By Rebecca Metcalf
Valley Area Agency on Aging (VAAA) provides answers, action and advocacy on care for the elderly and disabled adults of Genesee, Lapeer and Shiawasee counties. In order to provide answers, there is Medicaid and Medicare assistance, as well as housing information. Providing action for the care of the elderly becomes tangible with home-delivered meals and personal care (bathing, washing hair, brushing teeth, etc.). An example of advocacy on care for the elderly is helping with nursing facility transitions and senior volunteer programs.
Unlike a senior center, which is a place for socialization, activities and some resource information, VAAA is an Area Agency on Aging (AAA). President and CEO Yaushica Aubert explain, “AAAs in Michigan are federally-mandated organizations under the Older Americans Act. Federal and state entities designate dollars specifically to AAAs throughout Michigan to provide services to seniors to assist them in staying in their home, and remain independent as long as possible. AAAs also provide funding to other organizations in the community for programs that serve seniors, such as home-delivered meals, legal services, Wellness Programs, and many more.”
Other examples of services provided to seniors are caregiver relief or respite, personal emergency response units (necklace or bracelet with a button one can push in case of a fall or other dangerous situation), referrals for prescription assistance, adult daycare, case management, telephonic wellness checks, and independent seniors and transportation resources.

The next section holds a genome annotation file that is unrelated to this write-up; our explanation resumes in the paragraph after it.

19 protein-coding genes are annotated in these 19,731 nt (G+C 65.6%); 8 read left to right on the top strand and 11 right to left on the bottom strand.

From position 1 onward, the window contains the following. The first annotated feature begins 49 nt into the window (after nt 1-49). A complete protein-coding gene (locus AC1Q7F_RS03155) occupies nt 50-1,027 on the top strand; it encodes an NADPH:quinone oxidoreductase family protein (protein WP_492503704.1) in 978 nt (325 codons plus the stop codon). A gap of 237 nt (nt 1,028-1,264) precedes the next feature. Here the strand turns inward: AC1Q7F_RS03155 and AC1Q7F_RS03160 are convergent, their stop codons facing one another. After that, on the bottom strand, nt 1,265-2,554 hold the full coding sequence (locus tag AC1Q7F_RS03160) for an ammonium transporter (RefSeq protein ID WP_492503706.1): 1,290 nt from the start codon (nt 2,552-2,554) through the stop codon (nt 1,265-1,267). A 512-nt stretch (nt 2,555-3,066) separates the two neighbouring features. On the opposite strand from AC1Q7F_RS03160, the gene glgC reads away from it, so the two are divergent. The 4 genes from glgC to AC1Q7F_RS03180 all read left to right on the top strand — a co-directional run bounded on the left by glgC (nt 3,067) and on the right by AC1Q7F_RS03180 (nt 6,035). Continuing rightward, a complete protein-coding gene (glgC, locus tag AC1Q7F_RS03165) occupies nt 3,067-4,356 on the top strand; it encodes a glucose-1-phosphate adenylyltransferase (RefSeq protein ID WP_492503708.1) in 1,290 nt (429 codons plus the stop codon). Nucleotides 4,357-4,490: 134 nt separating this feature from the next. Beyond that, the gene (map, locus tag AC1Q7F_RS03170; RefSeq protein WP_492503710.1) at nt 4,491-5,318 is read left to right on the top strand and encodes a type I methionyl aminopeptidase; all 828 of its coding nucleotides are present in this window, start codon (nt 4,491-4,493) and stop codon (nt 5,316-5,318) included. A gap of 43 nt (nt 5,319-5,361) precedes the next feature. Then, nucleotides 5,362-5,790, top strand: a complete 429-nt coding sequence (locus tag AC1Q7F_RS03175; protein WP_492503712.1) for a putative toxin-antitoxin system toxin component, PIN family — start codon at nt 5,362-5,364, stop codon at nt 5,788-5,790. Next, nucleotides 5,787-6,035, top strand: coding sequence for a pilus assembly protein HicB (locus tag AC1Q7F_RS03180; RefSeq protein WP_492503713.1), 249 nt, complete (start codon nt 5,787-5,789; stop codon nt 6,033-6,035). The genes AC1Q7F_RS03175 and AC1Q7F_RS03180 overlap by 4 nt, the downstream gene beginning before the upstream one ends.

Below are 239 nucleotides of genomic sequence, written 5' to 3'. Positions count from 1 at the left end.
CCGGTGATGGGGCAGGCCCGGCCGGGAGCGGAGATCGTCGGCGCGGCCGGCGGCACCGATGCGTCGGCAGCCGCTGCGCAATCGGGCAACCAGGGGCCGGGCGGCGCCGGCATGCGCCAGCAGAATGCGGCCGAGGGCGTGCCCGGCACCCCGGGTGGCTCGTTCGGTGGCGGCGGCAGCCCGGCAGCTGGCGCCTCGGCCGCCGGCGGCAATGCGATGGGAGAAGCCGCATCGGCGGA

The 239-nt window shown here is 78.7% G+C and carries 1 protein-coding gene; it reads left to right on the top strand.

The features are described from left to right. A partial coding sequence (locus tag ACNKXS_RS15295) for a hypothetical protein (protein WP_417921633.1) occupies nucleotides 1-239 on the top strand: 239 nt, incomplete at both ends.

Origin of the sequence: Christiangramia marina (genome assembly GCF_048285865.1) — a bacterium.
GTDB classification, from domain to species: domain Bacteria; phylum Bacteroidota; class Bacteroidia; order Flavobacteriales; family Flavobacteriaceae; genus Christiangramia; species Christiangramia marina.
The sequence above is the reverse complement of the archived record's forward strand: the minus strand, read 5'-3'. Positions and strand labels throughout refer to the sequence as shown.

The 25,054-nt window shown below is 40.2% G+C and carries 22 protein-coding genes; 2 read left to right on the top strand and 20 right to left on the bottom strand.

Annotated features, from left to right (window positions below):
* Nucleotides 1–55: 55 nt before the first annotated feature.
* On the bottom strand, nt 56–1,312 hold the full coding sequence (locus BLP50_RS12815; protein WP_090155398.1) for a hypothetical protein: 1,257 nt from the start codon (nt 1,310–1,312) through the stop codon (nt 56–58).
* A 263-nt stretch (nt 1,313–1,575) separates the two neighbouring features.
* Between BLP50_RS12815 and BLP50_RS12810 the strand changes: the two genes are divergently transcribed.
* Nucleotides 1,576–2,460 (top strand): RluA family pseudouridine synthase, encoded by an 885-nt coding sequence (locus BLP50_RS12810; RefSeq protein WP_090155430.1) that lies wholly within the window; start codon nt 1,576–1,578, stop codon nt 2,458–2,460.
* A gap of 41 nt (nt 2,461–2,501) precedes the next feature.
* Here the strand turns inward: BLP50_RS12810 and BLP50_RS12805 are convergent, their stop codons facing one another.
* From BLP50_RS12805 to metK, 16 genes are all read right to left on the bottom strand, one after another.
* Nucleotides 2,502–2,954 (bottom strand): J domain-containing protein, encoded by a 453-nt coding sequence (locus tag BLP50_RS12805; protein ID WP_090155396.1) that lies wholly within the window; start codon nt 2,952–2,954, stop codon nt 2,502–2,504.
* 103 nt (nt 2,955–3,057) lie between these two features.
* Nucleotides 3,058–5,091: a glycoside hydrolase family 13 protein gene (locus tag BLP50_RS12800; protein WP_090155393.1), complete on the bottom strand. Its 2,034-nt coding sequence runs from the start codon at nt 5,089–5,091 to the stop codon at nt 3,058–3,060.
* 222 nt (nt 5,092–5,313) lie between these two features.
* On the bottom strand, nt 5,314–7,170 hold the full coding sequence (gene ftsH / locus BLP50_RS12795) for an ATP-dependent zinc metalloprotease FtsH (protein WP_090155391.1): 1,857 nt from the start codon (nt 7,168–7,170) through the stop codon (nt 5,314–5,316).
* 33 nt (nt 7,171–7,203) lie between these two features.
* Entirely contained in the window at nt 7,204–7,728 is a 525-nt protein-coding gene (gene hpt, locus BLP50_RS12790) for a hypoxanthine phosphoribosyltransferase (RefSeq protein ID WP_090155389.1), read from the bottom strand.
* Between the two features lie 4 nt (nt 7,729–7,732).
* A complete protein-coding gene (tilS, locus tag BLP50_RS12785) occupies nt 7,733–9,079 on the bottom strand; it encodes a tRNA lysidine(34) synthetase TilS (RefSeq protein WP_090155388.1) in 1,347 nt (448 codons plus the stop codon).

“VAAA has staff whose role is to speak to participants or caregivers and inform them of the many services and program options in the community, all of which have their own set of requirements that must be met in order for someone to participate in the program. Based on the intake assessments, VAAA staff informs them of the long-term care programs, or options, to which they appear eligible and links the participant to those programs or services,” explained Aubert.
If you are interested in learning more about the VAAA, visit their website. There is information on employment. There are a variety of resources online. These include frequently asked questions, such as “Where can I find help with home repairs?” There are also a variety of links such as Social Security and the Veterans Benefits Administration, caregiver resources, and a list of senior centers in the area.
A notable program VAAA sponsors is the MI Choice Waiver Program. This is an in-home service, not a nursing home. However, the MI Choice Waiver program and nursing homes have the same amount of care or service to be eligible for both programs. For this program, the VAAA receives funding from the Michigan Department of Community Health. Its goal is to allow those eligible to live at home versus at a nursing home. Qualification is done by a nurse or social worker. Many factors are assessed including health and family support.
VAAA was recognized in 2019 by Tivity Health for contributions to reduce social isolation and improve the health of older adults. However, the agency also does some recognizing of its own. Every year at its annual meeting, they honor senior citizen volunteers and centenarians (people who have lived 100 or more years) from Genesee, Lapeer and Shiawassee counties. The Retired and Senior Volunteer Program (RSVP) is composed of seniors who serve the elderly or disabled.
Aubert wants readers to know that if someone is ill and needs assistance staying in their home, or if someone is caring for a loved one and wants to keep them in their home, please contact the VAAA.
“Our team can connect you to the programs best suited for your individual needs and assist with getting services and programs implemented,” she said.
VAAA assists in transitioning people from the nursing home back into their own homes, as well as from the hospital to their home. The services help people heal better and reduce their chances of getting re-hospitalized. You may call VAAA for all things senior.